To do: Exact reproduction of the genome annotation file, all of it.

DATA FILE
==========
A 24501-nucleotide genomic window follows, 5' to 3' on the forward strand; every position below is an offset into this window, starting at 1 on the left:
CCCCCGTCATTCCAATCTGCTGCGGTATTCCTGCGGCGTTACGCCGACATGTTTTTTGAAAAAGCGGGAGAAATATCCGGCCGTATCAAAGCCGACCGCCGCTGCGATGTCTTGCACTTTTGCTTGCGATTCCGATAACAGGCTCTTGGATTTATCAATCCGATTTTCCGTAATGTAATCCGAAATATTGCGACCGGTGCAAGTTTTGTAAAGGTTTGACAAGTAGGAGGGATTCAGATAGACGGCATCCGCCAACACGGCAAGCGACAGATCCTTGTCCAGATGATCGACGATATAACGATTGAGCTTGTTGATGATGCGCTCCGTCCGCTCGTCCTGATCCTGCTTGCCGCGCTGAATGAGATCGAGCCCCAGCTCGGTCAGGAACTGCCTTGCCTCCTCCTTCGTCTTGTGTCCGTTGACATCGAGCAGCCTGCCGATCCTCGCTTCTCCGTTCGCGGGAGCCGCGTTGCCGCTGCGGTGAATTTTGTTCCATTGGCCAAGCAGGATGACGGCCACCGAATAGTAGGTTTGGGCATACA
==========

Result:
A 24501-nucleotide genomic window follows, 5' to 3' on the forward strand; every position below is an offset into this window, starting at 1 on the left:
CCCCCGTCATTCCAATCTGCTGCGGTATTCCTGCGGCGTTACGCCGACATGTTTTTTGAAAAAGCGGGAGAAATATCCGGCCGTATCAAAGCCGACCGCCGCTGCGATGTCTTGCACTTTTGCTTGCGATTCCGATAACAGGCTCTTGGATTTATCAATCCGATTTTCCGTAATGTAATCCGAAATATTGCGACCGGTGCAAGTTTTGTAAAGGTTTGACAAGTAGGAGGGATTCAGATAGACGGCATCCGCCAACACGGCAAGCGACAGATCCTTGTCCAGATGATCGACGATATAACGATTGAGCTTGTTGATGATGCGCTCCGTCCGCTCGTCCTGATCCTGCTTGCCGCGCTGAATGAGATCGAGCCCCAGCTCGGTCAGGAACTGCCTTGCCTCCTCCTTCGTCTTGTGTCCGTTGACATCGAGCAGCCTGCCGATCCTCGCTTCTCCGTTCGCGGGAGCCGCGTTGCCGCTGCGGTGAATTTTGTTCCATTGGCCAAGCAGGATGACGGCCACCGAATAGTAGGTTTGGGCATACA